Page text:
David Salmon | Unplanned growth: The challenges of urban sprawl in Jamaica – Pt 1
Prime Minster Andrew Holness has consistently expressed his interest in the construction of affordable housing solutions for the average Jamaican. His overwhelming support of the Greater Bernard Lodge Development is indicative of this ambitious effort. While I applaud the prime minister on his blitz approach to rectify the housing shortage, the actions undertaken to achieve this outcome raise immeasurable challenges for the future of the country’s sustainable development.
In the past, Jamaica’s development has often taken place in a silo with a limited understanding of the implications of decisions undertaken. For instance, the unchecked development of Bernard Lodge will contribute to unrestrained and unmitigated urban sprawl. Urban sprawl is the rapid expansion of the outward geographic limit of cities and towns. Additional construction is often unplanned and can be characterised by low-density residential housing that has an over-reliance on vehicles for transportation.
To illustrate this point, picture a city extending from Angels Estate, north of Spanish Town to Portmore in southern St Catherine. Then, think of it stretching from Bernard Lodge in the west to Bull Bay in the east, and within these spaces exist nothing but asphalt roads, paved sidewalks, concrete buildings and negligible green spaces. This is the potential future of our urban landscape. If one simply peruses the Greater Bernard Lodge (GBL) Master Plan, Spanish Town will,via Bernard Lodge, merge into Portmore, which is currently the fastest-growing housing settlement in Jamaica. Taking into consideration the pace of Kingston’s westward expansion, it is almost certain that this new development will be consumed by the capital in the next 20 years!
“Hurray! Development has been achieved,” is the likely counterpoint detractors will use to justify this occurrence. However, this is simply growth, not development. The consequences of uncontrolled urban sprawl are quite profound. First, you are going to see higher air pollution because of an increased dependence on cars. Research conducted by Li, Zhang, Sailor, Ban-Weiss (2019) from the University of Southern California, proved that amplified urbanisation can cause changes in meteorological conditions that influence concentrations of air pollutants, including nitrous oxides, ozone and fine particulate matter. In 2012, both Kingston and Portmore had more than double the appropriate level of air contaminants stipulated by the World Health Organization (WHO). This will unlikely change with additional urbanisation.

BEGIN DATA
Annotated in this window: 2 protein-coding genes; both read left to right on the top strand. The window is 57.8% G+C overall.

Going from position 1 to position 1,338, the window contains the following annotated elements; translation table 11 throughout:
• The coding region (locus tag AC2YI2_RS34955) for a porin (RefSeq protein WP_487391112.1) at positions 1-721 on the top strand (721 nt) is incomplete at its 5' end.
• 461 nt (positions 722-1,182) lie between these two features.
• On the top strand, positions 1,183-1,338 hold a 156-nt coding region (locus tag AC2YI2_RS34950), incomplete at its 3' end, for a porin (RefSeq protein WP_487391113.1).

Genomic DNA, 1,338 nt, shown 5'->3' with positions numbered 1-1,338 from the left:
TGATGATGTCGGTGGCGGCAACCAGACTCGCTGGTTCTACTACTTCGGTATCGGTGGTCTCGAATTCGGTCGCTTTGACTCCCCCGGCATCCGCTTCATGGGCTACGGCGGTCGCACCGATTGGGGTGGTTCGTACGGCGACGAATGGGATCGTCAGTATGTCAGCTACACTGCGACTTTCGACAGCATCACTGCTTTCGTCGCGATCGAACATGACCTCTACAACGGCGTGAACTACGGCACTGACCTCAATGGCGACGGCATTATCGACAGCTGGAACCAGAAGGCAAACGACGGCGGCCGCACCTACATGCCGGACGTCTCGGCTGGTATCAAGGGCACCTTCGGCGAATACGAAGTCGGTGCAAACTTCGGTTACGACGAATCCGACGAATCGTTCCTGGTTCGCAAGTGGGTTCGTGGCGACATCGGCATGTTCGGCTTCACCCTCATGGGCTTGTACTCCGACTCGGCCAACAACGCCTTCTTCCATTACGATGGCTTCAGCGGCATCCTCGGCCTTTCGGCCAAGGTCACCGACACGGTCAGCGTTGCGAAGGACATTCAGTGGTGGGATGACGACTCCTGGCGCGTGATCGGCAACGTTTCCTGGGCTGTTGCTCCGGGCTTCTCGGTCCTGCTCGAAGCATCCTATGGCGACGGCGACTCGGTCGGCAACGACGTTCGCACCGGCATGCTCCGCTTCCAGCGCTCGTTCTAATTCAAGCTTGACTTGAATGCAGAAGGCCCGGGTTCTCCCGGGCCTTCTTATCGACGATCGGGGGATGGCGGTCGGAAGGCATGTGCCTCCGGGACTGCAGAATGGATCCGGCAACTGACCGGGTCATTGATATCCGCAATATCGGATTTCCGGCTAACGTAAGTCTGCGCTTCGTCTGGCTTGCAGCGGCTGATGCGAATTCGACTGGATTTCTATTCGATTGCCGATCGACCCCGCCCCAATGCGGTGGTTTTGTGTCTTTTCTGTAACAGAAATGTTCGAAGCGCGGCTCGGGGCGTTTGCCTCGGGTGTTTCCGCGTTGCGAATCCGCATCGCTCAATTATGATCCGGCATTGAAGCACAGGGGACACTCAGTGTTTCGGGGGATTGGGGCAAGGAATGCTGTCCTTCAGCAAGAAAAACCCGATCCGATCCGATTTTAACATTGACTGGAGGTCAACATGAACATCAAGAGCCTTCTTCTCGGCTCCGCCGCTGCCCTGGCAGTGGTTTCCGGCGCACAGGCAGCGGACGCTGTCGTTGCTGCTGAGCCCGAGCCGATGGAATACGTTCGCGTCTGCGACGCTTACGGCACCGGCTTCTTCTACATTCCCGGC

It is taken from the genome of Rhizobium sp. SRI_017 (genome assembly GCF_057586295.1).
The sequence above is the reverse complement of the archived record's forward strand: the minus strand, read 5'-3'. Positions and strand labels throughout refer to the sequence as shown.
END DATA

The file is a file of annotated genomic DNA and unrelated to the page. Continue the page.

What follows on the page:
Second, you are going to see higher levels of water pollution. Bernard Lodge is described by its own master plan as a place of high aquifer vulnerability. Margat (1970) defines aquifer vulnerability as the possibility of percolation and diffusion of contaminants from the ground surface into natural water-table reserves. Spanish Town and Portmore have already been compromised. Even if strict environmental standards are applied (like Jamaica already has an exceptionally good track record of this), the possibility of contamination from surface run-off is a real threat.
AQUIFER PROTECTED ZONE
Additionally, the area was designated an Aquifer Protected Zone (APZ) in 2004. The GBL Master Plan found that this decision protected the aquifer as it sustained the green agricultural buffer zone effectively functioning as a moratorium on Portmore’s outward expansion. One can conclude that developing this area neighbouring Portmore, for housing, is not the best way to protect the aquifer. In fact, if you look at the existing location of wells and the proposed structure of the town, it would be easy to identify that the location of most wells corresponds with the location of housing units. To compound the situation, this development is taking place in the context of an incomplete National Spatial Plan. Without a framework on the effective use of the country’s resources, any such development will be limited in its scope at best.
Furthermore, the master plan states that there will be a moratorium to “prevent any further encroachment of urbanisation on to the Agricultural Zone, removing all loopholes for exceptions”.
This will be open for review within 20 years after it is implemented. The question one must ask is, “Who exactly would be responsible for enforcement and the subsequent review of this decision?” To quote a Caribbean Policy Research Institute (CAPRI) study published in 2018, “ NEPA (our national environmental protection agency) has continued to operate under multiple laws that predate the organisation. There is no legislation to give legal authority to the agency,” which leaves the previous question unanswered.
Another finding of this report was also telling. It stated, “A culture of non-compliance … has evolved, a culture in which state agencies and private sector actors are not constrained by laws or regulations in their actions, regardless of the environmental effects … . There is an absence of effective enforcement measures, including the application of sanctions. Monitoring of the health of the natural environment remains extremely weak.” In light of these observations, it is obvious that enforcement is lacklustre at best, which indicates institutional weakness.
Therefore, in spite of this so-called moratorium, there is little capacity for enforcement and thus little to prevent further urbanisation, further urban sprawl and more pollution. It is clear that unmitigated urban sprawl represents a significant threat to Jamaica’s continued sustainable development.
- David Salmon is a first-year public policy and management student at The University of the West Indies and the 2019 recipient of the Morris Cargill Award for Opinion Journalism. To send feedback, he may be contacted at firstname.lastname@example.org.